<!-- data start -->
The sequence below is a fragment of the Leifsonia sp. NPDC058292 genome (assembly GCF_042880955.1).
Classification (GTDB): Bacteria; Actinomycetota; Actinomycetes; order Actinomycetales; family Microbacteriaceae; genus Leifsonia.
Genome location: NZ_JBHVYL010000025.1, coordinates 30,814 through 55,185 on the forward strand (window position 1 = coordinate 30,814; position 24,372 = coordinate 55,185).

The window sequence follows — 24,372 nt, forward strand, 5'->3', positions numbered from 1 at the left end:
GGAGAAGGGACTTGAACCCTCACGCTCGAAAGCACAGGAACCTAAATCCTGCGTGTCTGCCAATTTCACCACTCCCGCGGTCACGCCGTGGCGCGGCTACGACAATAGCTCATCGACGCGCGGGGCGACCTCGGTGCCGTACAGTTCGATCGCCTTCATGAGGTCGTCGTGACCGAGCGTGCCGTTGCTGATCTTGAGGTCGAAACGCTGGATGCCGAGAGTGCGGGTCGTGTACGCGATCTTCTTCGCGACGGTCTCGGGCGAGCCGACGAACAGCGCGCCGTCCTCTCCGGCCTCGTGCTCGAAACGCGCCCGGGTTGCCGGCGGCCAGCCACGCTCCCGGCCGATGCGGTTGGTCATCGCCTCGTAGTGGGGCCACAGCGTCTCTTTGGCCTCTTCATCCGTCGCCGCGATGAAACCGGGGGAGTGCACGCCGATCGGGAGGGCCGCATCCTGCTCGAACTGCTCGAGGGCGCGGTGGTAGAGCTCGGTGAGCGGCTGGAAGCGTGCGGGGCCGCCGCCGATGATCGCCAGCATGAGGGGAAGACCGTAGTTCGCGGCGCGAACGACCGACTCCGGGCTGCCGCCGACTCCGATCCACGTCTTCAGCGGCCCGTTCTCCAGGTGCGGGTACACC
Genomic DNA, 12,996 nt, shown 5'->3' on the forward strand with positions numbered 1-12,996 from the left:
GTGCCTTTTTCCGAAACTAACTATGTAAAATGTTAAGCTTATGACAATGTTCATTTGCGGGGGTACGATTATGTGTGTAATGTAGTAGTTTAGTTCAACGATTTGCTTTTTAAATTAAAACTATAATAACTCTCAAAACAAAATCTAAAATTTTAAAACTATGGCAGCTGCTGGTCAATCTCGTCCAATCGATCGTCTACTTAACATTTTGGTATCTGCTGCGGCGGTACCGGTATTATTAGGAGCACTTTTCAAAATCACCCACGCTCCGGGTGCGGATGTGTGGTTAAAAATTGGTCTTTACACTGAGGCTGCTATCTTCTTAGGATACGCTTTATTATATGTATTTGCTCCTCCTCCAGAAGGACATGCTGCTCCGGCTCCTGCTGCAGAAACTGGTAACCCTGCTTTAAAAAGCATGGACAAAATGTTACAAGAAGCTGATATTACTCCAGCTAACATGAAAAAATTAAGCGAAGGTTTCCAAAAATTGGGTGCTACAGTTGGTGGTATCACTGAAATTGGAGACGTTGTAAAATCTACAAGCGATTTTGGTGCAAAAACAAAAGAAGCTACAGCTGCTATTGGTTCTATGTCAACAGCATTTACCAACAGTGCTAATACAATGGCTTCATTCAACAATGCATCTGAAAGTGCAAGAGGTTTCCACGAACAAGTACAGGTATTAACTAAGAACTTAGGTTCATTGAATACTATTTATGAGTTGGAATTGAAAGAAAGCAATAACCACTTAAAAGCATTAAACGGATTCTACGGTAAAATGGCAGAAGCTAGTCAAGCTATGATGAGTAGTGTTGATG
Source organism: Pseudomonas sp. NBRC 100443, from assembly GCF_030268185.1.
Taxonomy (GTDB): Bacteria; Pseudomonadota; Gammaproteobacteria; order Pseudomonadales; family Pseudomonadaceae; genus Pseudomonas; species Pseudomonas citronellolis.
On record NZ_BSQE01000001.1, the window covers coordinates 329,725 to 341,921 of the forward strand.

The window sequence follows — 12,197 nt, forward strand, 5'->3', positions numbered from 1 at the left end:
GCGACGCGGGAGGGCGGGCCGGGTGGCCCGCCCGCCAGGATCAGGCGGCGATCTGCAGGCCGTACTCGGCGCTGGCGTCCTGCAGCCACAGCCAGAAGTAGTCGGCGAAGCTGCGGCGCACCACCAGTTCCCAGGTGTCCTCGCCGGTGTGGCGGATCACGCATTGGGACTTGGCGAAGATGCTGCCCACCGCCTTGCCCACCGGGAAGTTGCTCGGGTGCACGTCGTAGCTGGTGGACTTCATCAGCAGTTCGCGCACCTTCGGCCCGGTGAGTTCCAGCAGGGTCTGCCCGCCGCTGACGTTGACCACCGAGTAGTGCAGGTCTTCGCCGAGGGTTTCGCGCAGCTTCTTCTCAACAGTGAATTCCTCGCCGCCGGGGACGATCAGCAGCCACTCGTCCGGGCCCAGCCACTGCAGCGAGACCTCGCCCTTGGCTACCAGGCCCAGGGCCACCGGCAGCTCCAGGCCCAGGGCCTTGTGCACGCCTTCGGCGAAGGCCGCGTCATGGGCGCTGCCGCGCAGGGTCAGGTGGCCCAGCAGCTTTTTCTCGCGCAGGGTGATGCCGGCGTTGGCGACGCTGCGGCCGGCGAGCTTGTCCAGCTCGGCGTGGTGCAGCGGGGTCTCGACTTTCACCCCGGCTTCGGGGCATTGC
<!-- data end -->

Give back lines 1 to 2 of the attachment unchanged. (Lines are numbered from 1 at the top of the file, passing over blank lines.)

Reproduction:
The sequence below is a fragment of the Leifsonia sp. NPDC058292 genome (assembly GCF_042880955.1).
Classification (GTDB): Bacteria; Actinomycetota; Actinomycetes; order Actinomycetales; family Microbacteriaceae; genus Leifsonia.